The Special Counsel's office wrote “If we had confidence after a thorough investigation of the facts that the President clearly did not commit obstruction of justice, we would so state. We are unable to reach such a judgment.” But the President's false claim of "a complete and total exoneration" has been read by far more Americans than Mueller's strong inference(s) that Trump committed obstruction of justice.

And not only read, but more importantly, seen. The President is seen- transparently, powerfully, and completely dishonestly- maintaining that he has been cleared by the investigation. He put his face to the argument.

That is what is missing as long as Mueller does not testify completely, with the truth, the whole truth, and nothing but the truth.  He could do so without  repercussion. He is 74 years old and sufficiently economically secure to retire and if choosing not to do so, could write his ticket at any one of hundreds (thousands?) of law firms across the country.

This invulnerability to retaliation is not as clear in the case of Hope Hicks, Annie Donaldson, Felix Sater, or any of the other witnesses whom Glenn Kirschner presumably would like to testify.  Nor does any of them have the credibility or stature of the former US Attorney, FBI director, and decorated Marine from the Vietnam War.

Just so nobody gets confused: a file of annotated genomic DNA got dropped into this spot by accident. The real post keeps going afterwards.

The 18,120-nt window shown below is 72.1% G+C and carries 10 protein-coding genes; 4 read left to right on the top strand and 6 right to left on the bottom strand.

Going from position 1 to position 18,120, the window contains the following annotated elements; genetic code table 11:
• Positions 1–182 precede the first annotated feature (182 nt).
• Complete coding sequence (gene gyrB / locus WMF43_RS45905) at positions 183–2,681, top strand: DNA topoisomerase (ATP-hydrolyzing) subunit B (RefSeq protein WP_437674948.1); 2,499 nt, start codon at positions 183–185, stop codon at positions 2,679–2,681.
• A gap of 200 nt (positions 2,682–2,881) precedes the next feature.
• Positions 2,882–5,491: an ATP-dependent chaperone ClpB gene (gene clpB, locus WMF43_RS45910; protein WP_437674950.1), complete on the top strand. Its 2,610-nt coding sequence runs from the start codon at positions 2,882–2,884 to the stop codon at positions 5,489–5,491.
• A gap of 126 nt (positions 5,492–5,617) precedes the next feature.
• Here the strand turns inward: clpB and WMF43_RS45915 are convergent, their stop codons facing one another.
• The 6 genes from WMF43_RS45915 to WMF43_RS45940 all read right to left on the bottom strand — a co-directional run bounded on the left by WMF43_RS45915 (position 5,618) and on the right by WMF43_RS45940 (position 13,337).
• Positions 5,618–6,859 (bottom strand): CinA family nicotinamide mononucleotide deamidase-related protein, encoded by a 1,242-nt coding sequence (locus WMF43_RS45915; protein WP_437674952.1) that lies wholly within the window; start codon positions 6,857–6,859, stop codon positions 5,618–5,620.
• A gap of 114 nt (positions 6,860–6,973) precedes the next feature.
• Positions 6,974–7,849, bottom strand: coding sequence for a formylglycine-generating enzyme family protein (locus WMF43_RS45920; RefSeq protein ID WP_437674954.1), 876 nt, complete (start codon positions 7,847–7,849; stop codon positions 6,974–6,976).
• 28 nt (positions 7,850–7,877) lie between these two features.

Robert Mueller has one more responsibility to his country. Having put his foot into the water, he needs to put a face to the report and tell under oath, in public, all he knows. Although it now appears very unlikely, he must say, as Cuomo states, "what he found, how he found it, and why he explained it the way he did." If he does anything else, he damages the constitutional principle of checks and balance between the executive and legislative branches of government, the rule of law, and the integrity of the criminal justice system Glen Kirschner believes Mueller is dedicated to.




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Tuesday, May 21, 2019

About That Epiphany, Joe



It failed to capture my attention when on April 22 Senate Majority Leader Mitch McConnell (R-Ky.)